Road Commission Expansion
Conan Smith moved a resolution setting a public hearing on May 19 on expanding the Washtenaw County Road Commission from three members to five. He told his colleagues that it wasn’t a decision on whether to expand – setting the public hearing was just a way to start the conversation. [The county board is responsible for appointing the road commissioners to six-year terms. Currently serving are David Rutledge, Douglas Fuller and Fred Veigel.]
Commissioners Leah Gunn, Barbara Bergman and Jeff Irwin all supported the resolution, saying they were also in favor of expanding the road commission.
Wes Prater, who has previously served as a road commissioner, said he opposed the resolution. It would add to the cost of the commission, he said, with no increase in revenues. In fact, roads are deteriorating because the commission is operating at revenue levels that are as low as they were in 2001, he said. State legislators need to find a way to adequately provide funding for roads – he noted that five local communities are now paying for road repair on their own, either by levying new taxes or taking money from the general fund.
The road commission still had issues, he said, but relationships between management and the unions have improved, and things are on the right track. He noted that the road commission expects to be certified soon to ISO 9000 and ISO 9001 standards – the first road commission in the state to do that. Overall, the commission is doing good work, Prater said.
Kristin Judge weighed in, saying she thought the road commission should eventually be expanded to five members, including representation from the western part of the county and Pittsfield Township. However, she was concerned about the timing. She wanted more discussion about how they’d handle the cost of additional salaries, for example. Judge described herself as being a strong critic of the road commission before she was elected, but since then she’d seen the entity be more responsive to her constituents’ concerns, and she appreciated that.
Jessica Ping echoed Judge’s comments, and said she didn’t think the timing was right. She also praised the road commission’s responsiveness to issues raised in her district.
Saying he wasn’t opposed to expansion in principle, Ken Schwartz said he thought that setting a public hearing was putting the cart before the horse. He moved to table the motion until the board’s May 19 meeting.
Outcome: The motion to set a May 19 public hearing on possible expansion of the road commission was tabled, with dissent from Bergman, Irwin, Ouimet and Smith.
Road Commission: Public Commentary, Commissioner Response
Eric Sturgis spoke briefly, thanking Smith for proposing the public hearing and saying he didn’t see anything wrong with that.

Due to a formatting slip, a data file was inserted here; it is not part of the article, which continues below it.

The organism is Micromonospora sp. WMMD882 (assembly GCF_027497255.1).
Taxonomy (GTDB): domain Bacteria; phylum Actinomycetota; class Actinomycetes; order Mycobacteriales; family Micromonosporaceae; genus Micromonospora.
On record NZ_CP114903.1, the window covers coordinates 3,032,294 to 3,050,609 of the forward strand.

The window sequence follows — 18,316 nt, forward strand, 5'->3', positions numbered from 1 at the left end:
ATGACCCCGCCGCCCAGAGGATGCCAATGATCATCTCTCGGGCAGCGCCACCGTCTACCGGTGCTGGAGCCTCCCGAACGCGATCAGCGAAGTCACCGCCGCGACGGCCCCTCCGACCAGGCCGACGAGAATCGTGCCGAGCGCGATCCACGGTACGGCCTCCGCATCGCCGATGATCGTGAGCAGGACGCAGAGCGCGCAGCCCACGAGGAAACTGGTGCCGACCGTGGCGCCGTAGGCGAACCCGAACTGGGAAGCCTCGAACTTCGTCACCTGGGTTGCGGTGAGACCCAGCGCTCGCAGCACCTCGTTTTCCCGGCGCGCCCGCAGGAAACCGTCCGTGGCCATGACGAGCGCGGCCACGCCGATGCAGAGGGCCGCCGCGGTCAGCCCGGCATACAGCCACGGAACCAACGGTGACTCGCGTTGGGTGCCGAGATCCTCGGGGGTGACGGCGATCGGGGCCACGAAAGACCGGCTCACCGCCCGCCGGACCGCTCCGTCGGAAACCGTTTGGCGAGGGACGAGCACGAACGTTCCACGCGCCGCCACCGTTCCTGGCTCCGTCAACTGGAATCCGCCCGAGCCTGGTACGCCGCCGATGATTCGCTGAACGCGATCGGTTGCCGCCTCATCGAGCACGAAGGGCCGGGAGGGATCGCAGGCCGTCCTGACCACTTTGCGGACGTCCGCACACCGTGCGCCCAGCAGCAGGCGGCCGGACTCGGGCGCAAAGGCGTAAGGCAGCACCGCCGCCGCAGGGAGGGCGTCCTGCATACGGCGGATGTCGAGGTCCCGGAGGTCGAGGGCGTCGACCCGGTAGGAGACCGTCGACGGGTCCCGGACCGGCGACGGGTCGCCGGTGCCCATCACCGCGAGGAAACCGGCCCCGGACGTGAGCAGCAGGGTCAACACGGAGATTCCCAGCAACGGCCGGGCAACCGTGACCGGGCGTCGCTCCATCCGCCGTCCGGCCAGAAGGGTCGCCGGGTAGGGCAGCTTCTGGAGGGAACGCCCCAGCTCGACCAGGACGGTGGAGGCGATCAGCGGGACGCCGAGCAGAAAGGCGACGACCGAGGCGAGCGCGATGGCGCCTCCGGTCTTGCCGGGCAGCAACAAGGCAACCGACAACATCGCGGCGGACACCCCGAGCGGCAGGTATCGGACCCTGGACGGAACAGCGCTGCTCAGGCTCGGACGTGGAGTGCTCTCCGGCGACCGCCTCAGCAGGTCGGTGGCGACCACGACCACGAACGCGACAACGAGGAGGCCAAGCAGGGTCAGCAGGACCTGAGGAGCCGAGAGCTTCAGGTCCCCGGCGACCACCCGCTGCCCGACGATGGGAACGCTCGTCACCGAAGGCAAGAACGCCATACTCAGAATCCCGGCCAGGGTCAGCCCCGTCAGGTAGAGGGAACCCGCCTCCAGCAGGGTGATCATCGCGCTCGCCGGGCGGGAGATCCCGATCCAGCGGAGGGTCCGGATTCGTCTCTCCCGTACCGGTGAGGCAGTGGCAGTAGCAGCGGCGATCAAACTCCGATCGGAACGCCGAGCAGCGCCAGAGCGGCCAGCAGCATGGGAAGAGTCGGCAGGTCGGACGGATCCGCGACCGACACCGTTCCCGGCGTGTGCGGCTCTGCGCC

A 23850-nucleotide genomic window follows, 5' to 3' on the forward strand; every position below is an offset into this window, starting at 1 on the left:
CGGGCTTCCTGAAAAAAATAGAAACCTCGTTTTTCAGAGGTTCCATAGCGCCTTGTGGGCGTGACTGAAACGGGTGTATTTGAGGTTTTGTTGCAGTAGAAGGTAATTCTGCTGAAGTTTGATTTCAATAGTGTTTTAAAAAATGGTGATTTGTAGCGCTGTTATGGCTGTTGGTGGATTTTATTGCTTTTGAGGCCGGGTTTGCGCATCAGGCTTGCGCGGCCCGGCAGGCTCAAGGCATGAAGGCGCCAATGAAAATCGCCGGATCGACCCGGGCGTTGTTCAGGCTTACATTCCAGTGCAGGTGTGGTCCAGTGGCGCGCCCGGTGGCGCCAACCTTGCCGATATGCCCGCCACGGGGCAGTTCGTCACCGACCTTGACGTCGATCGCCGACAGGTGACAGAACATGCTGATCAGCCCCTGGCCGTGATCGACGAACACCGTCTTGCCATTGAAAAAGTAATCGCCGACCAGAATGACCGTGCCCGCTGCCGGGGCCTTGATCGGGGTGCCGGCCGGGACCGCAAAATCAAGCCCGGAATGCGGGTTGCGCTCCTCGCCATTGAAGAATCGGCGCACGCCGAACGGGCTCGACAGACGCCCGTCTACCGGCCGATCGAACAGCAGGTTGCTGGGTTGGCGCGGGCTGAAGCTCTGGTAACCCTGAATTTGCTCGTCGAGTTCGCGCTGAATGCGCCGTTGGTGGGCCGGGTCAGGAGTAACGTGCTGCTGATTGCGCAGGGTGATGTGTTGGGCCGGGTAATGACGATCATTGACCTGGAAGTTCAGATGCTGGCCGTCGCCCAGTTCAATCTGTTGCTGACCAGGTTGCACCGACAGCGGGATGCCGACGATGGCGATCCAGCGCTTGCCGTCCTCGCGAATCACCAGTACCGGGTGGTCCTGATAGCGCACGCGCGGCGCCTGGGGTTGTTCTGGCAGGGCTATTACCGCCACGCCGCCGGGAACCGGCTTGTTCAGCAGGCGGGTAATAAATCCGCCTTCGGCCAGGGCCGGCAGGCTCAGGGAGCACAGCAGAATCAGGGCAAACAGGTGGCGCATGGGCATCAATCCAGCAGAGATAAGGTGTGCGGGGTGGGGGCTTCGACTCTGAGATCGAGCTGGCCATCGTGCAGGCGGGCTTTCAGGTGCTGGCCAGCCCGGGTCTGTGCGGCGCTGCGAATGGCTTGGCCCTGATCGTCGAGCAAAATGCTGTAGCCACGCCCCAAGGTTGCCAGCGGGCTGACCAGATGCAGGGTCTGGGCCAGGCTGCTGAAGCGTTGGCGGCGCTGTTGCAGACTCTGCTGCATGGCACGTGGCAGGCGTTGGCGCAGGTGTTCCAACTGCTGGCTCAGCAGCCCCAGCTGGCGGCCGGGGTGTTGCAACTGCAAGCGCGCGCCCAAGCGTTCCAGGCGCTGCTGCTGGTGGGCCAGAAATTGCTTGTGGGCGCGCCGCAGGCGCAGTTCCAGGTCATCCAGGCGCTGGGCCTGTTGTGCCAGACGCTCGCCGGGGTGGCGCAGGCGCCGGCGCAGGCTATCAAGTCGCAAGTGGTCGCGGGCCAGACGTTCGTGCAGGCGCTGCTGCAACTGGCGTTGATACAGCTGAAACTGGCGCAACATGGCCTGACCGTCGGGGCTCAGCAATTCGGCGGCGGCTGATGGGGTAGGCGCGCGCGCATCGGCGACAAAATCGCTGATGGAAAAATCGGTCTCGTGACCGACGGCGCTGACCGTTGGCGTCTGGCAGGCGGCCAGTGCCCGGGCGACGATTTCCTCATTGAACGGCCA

Responding to his comment, Judge said they should have the public hearing after they get more information on the proposed change.
Smith noted that state law requires that they hold a public hearing first – the intent is to get information and gauge interest from the public before setting policy. It’s a lengthy process from hearing to appointment, he said.
At this point, Prater charged that Smith was speaking out of order. Smith said he was responding to a citizen who spoke on the issue during public commentary, which is allowed. He continued by saying that if they want to engage in this process and not defer to the next board, they needed to start the process. [There will be at least some turnover on the board this year – commissioners Mark Ouimet and Jeff Irwin are not running for re-election, and are vying instead for seats in the state House of Representatives.]
Misc. Reports, Presentations, Public Hearing
Dairy Farmers of the Year
The Horning family of Manchester were honored for their work as “progressive dairy producers.” They were recently named Michigan State University Dairy Farmer of the Year. Their six-generation family dairy business, which started in 1877, now has 360 milk cows, 410 head of young stock and 700 acres of cropland.
Earl and Diane Horning were on hand to accept the board’s resolution of appreciation – it was read by Jessica Ping, who represents District 3, which includes Manchester in southwest Washtenaw County. Earl Horning said it was a humbling experience to work with the state’s dairy farmers. He noted that they had been featured in a Kroger commercial, and that the grocery chain was a very friendly company. The Hornings also invited commissioners to attend a June 26 Breakfast on the Farm event they’ll be hosting, which shows people how the farm operates. “We’d like our city friends to come and visit us,” Horning said. The farm is located at 11855 E. Pleasant Lake Rd. in Manchester.